Thrusting mildly

Arun Jaitley has presented his second budget. He has been restrained and workmanlike in his approach, making-up for the shopping list that he had presented in 2014. There are few shibboleths this time, with ‘FDI’ and ‘PPP’ barely making an appearance. Clearly, Mr. Jaitley is a quick learner. But he is also a career politician partial to use of gestures. Thus he could not resist announcing new IITs, IIMs and 3 institutes on the lines of AIIMS even as there is much scepticism on the success of the ones recently set up.

        As this is being written without access to all the numbers, we are confined to a discussion of the strategic core of the budget contained in the Speech. There we would first find that Mr. Jaitley has claimed more than is credible for his government in the nine months it has been in power. Naturally, he has seized upon the CSO’s revised GDP estimates which show much higher growth of the economy. These figures are for 2014-15. Since we don’t have the revised figures for 2013-14 we cannot be sure of the difference the Modi government has made. But it is his claim of their having re-established macroeconomic stability, thus restoring “credibility” to the economy that is more difficult to accept. The decline in inflation and reduction in the current account deficit are both due to the more than fifty percent decline in the international price of crude oil. This has fed through the economy and reduced the import bill. It has also helped the government to attain its fiscal deficit targets.

        On the central task before him Mr. Jaitley is quite certain. It is to energise the economy through growth. Growth he sees as vital to jobs and he is right. He recognizes that investment is necessary for growth and that public investment in infrastructure would be necessary. But he is also committed to not deviating too much from the pre-set targets for the path of fiscal consolidation. This has circumscribed his actions. There has been announced an increased allocation of rupees 70, 000 crores for infrastructure, with most of it going to roads and railways. While the direction of this investment is surely right, the sum involved is not very impressive. We don’t know the percentage increase over the Revised Estimates for 2014-15 that the 70,000 crores represents but know from the Finance Minister’s speech that additional capex of the Government “as a whole” will amount to 0.5 percent of GDP. At the present juncture this appears to be too little. Of course, even with the fiscal balance undisturbed, this budget will be expansionary as it has increased the allocation for capital expenditure. But the thrust is mild given Mr. Jaitley’s stated growth ambitions.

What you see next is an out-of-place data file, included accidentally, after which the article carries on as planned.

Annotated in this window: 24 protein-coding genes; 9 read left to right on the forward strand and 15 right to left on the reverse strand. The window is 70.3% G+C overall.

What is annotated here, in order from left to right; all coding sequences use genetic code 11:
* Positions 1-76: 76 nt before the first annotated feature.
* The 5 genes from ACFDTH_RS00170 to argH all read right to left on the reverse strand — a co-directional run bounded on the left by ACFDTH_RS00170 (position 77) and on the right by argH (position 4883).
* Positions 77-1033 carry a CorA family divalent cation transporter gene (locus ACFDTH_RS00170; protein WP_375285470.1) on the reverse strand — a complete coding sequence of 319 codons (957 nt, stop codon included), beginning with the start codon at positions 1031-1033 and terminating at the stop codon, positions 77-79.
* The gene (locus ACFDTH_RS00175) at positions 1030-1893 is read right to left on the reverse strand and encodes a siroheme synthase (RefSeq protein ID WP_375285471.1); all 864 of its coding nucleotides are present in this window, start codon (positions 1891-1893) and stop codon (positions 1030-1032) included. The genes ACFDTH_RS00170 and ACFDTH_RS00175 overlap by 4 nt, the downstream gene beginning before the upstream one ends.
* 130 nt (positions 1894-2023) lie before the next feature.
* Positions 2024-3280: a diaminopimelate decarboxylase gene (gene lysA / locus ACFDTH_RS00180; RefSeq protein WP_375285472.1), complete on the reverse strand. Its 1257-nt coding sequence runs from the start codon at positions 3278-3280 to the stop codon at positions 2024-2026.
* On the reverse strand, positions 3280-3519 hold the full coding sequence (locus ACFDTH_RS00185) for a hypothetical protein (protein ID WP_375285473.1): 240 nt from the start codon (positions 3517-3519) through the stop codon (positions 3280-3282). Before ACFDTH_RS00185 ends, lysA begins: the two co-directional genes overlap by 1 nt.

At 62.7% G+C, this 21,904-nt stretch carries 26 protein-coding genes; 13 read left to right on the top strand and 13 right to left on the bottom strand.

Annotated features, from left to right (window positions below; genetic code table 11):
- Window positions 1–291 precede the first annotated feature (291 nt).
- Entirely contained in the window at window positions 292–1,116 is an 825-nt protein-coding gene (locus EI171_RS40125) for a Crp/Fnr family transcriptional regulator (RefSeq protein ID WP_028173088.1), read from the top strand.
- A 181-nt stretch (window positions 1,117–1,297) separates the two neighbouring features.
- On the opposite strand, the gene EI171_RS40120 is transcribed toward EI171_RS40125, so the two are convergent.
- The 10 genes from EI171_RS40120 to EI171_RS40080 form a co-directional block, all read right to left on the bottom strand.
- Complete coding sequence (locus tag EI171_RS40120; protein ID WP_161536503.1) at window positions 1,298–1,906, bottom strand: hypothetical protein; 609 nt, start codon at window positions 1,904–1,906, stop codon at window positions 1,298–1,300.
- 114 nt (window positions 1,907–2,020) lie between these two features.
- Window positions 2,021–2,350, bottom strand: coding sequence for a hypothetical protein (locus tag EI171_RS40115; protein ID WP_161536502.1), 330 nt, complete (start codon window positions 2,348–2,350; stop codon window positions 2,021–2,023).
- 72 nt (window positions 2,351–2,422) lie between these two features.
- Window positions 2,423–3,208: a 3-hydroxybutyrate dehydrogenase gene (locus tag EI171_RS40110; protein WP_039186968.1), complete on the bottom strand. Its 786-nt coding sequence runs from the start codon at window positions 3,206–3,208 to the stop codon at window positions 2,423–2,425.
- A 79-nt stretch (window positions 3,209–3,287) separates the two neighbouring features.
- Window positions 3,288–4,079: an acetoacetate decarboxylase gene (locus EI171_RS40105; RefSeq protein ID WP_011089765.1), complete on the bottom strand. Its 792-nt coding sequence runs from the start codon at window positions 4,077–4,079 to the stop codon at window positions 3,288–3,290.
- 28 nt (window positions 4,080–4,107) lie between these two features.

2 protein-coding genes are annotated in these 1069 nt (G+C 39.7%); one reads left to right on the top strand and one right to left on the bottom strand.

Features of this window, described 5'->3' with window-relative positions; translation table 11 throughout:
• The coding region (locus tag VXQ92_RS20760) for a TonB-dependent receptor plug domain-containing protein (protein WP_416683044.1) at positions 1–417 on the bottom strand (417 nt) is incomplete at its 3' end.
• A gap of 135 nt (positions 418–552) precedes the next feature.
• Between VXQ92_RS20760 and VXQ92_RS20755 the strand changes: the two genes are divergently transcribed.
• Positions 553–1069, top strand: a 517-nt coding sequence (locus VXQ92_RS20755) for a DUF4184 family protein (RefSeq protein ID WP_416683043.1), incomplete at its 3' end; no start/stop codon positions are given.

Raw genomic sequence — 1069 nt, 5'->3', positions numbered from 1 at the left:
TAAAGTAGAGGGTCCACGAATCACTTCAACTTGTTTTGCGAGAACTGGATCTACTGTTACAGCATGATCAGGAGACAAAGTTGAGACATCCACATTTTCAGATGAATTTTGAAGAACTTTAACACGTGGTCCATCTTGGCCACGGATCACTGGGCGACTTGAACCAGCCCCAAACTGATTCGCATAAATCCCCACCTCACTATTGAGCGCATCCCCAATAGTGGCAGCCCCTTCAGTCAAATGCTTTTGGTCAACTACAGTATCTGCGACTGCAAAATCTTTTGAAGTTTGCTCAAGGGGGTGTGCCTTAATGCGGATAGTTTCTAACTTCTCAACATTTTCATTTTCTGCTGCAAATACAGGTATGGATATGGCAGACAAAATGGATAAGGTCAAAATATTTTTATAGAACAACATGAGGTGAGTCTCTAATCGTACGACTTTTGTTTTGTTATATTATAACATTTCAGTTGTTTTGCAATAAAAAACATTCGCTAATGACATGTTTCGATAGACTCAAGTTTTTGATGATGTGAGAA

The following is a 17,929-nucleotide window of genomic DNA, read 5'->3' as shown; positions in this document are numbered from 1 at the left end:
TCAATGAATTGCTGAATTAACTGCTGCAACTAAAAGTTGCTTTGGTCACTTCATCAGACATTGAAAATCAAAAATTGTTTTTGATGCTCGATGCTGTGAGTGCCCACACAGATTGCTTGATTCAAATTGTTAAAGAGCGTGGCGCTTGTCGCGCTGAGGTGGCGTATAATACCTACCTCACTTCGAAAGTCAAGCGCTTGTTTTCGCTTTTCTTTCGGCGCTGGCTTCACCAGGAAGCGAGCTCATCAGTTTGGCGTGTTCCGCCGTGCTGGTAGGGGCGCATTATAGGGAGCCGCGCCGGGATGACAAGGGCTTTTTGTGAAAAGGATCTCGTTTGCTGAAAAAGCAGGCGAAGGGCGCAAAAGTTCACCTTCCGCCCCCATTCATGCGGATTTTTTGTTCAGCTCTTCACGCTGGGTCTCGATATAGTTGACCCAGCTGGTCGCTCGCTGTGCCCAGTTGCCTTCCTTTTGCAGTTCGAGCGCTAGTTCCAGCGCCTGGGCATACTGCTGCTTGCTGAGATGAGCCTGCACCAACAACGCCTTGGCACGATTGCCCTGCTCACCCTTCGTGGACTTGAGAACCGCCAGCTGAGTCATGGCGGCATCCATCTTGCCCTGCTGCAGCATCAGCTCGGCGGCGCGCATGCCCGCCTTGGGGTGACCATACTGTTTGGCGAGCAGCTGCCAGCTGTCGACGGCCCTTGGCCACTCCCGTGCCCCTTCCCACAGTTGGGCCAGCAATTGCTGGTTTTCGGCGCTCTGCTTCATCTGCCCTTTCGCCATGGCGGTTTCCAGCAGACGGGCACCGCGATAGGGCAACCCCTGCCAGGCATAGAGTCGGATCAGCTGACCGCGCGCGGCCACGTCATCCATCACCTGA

So what could the Finance Minister have done under the circumstances? He had two options, but has chosen to exercise neither of them. The first option was to allow a breaching of the fiscal deficit target for this year itself. A higher capex would now have been possible. Mr. Jaitley has on earlier occasions shown himself to be somewhat fundamentalist when it comes to the fiscal deficit, reportedly observing that “the government cannot spend money that it does not have”. But then it can borrow, and, unlike a household, can reap the benefit of higher taxes as the economy expands.  It is interesting that this has been ignored, even though India - unlike the United States - does not have lobbies actively working towards limiting the size of government.

This takes us to the second option for scaling up public capex beyond 0.5 percent of GDP. It was to have made fiscal space by reducing subsidies. Food, fertilizer and food subsidies all offer scope for reduction. Here his political instincts have governed the FM, very likely with a little help from a party skittish after the Delhi elections. For someone so reluctant to increase public investment Mr. Jaitley has not come up with adequate arguments for why he expects private investment to rise to the challenge of taking India to the double-digit growth of his ambition. Perhaps he is banking on the budget reviving animal spirits in the private sector.    

        While the Budget’s push for growth may have been somewhat mild, it does contain some significant initiatives. The most impressive among these is the move towards universal social security though we must wait for the details. Secondly, the MSME sector has received attention, with the SC/ST among the self-employed there to receive priority in funding. This approach contrasts favourably with the use of quotas that underlies ‘priority sector’ lending for public sector banks which may have encouraged risky loans. Finally, Mr. Modi’s significant supporters have been rewarded by a lowering of the corporate tax rate. There has been some deft balancing.